What Does A Fragrance Inspired By A Ladakhi Quote Smell Like?
The Perfume Library launches Aphtoori, an exquisite perfume with notes of cool jasmine and warm musk
Perfumer Jahnvi Dameron Nandan—the woman behind Delhi- and Paris-based The Perfume Library—is compiling an archive that tracks fragrances forming part of a collective conscious and creating handmade perfumes with a strong Indian accent. Their latest scent, Aphtoori, is a heady mix of jasmine and musk with notes of tobacco, sage and tea. Nandan tells us how it all came together.
What sparked the idea of The Perfume Library?
Being a perfumer, I was constantly explaining fragrances, and I realised I wanted to form an archive of sorts… a collection of rare fragrances, combinations and formulas. I realised we needed to do this, because there is nothing like this, not only in India, but internationally as well. Plus, I wanted to create exquisite perfumes, limited in quantity, but where the art of perfumery is celebrated—so it’s all handmade and hand-poured.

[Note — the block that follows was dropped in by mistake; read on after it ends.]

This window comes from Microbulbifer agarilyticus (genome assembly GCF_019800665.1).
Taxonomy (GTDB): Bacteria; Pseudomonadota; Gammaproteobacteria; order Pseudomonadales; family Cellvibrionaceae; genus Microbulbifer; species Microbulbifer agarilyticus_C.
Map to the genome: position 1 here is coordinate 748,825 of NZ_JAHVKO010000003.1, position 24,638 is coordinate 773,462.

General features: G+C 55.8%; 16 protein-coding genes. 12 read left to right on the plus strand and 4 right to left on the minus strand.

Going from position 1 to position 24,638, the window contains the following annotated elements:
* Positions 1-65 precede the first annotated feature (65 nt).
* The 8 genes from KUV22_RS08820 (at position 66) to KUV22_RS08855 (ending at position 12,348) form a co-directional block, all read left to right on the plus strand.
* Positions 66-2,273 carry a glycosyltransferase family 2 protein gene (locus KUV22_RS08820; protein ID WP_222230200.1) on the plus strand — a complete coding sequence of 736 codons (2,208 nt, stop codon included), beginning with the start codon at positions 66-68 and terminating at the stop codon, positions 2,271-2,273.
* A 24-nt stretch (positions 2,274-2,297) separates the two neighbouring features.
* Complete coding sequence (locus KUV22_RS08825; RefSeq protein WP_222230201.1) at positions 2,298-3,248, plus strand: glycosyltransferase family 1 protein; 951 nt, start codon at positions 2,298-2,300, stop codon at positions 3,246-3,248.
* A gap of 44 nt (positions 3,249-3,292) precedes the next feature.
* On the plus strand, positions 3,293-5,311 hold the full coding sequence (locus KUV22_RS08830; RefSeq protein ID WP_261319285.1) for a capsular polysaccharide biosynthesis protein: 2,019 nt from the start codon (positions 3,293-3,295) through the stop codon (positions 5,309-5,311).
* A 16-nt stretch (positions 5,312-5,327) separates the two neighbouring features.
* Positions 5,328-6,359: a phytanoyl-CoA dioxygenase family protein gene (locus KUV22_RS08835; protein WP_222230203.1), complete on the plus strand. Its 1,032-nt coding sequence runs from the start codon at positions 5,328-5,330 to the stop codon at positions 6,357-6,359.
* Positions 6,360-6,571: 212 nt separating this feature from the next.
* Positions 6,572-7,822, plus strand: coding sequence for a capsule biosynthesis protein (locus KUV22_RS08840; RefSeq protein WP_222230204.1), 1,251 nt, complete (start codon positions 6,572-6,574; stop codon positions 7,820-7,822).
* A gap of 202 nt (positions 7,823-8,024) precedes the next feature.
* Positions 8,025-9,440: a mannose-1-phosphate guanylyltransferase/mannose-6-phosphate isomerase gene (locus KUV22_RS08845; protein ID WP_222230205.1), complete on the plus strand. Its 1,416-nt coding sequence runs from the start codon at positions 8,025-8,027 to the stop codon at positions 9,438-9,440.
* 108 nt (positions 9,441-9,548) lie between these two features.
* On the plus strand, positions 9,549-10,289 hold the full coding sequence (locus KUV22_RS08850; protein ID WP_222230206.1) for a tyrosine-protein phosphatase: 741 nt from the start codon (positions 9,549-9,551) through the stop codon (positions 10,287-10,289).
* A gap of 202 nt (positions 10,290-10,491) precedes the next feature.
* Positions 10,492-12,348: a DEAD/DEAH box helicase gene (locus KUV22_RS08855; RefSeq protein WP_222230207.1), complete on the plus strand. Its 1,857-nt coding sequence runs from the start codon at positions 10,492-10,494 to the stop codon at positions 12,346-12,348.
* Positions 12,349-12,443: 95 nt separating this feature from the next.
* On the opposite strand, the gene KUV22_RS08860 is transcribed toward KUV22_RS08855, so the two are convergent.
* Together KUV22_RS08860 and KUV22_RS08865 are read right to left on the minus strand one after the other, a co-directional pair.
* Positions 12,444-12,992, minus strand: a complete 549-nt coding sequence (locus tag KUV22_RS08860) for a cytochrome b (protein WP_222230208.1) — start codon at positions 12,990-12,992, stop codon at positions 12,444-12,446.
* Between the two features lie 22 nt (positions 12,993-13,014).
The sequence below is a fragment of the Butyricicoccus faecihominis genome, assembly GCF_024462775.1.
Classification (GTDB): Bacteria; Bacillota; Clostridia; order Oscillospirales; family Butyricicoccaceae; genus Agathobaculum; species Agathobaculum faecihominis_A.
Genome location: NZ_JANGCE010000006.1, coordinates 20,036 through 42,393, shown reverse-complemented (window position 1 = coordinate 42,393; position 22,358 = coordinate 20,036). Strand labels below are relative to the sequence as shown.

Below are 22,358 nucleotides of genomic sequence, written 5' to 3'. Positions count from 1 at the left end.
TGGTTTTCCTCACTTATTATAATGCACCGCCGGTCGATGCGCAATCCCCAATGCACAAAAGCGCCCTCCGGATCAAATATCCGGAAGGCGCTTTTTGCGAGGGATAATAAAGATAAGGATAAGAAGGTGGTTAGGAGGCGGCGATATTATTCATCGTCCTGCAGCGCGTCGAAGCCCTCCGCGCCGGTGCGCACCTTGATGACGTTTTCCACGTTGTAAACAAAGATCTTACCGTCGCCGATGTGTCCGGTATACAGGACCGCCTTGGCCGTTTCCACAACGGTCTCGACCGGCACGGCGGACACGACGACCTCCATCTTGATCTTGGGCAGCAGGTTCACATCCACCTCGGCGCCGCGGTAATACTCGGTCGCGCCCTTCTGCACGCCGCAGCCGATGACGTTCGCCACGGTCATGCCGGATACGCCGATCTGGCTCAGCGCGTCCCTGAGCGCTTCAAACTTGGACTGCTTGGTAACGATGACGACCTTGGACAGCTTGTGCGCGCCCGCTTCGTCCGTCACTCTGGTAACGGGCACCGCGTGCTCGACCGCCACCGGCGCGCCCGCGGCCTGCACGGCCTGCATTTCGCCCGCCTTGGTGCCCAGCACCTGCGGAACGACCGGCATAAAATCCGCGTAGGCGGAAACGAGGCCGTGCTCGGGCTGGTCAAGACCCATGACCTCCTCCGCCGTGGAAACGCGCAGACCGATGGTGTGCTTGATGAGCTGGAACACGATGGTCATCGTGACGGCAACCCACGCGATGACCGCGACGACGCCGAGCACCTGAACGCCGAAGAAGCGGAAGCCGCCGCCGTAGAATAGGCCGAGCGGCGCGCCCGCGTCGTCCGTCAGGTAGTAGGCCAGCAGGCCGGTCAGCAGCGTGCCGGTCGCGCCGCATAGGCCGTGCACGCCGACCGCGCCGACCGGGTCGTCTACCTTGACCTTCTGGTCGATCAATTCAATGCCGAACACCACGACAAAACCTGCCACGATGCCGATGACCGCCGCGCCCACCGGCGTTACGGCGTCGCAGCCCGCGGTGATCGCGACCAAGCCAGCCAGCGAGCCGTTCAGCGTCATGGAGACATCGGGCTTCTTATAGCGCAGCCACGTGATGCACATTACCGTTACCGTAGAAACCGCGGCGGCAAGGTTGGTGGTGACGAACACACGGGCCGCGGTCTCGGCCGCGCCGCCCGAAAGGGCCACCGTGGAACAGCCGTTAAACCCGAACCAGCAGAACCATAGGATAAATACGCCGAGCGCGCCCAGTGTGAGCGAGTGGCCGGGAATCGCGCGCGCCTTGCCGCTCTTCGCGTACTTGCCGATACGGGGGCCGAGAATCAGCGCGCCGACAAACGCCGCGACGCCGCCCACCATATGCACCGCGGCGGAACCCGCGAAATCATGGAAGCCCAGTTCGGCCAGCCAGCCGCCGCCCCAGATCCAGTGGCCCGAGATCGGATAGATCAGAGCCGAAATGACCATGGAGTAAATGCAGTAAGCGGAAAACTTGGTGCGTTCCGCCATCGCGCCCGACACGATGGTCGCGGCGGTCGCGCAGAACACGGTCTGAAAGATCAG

The Memory Pod Project, where you attempt to design perfumes inspired by people’s memories, is part of this as well. How did this come about?
This project is so obvious that it felt like it has always been a part of what I do. Any perfumer will tell you that people relate to fragrances based on what it reminds them of. It could be a certain flower, time, place, or even food. This project collects these associations, so we can go on to create perfumes based on them. It’s to help identify what those universal memories are, and the smells behind them.
What inspired your latest creation, Aphtoori?
There’s a Ladakhi proverb that goes, “On a Spring day there are three colds and three warmths”. I have always been intrigued by it. The people from Ladakh believe that misery and happiness balance out in life, and that’s what I wanted to create. So, Aphtoori is my interpretation of the formula in the proverb, combining warm and cool smells. This tiny saying explains life as a mixture of good and bad. And while perfume might smell beautiful, it isn’t composed of beautiful things—it’s a combination of contrasting smells: some good, some terrible.
What sort of person do you see relating to Aphtoori?
Aphtoori is not gendered, it’s for people who love poetry and are lyrical in spirit. This fragrance is inspired from verse and it is an abstract smell, it’s communicating a certain idea and I think it will work for those who love abstraction.
Read more : Vogue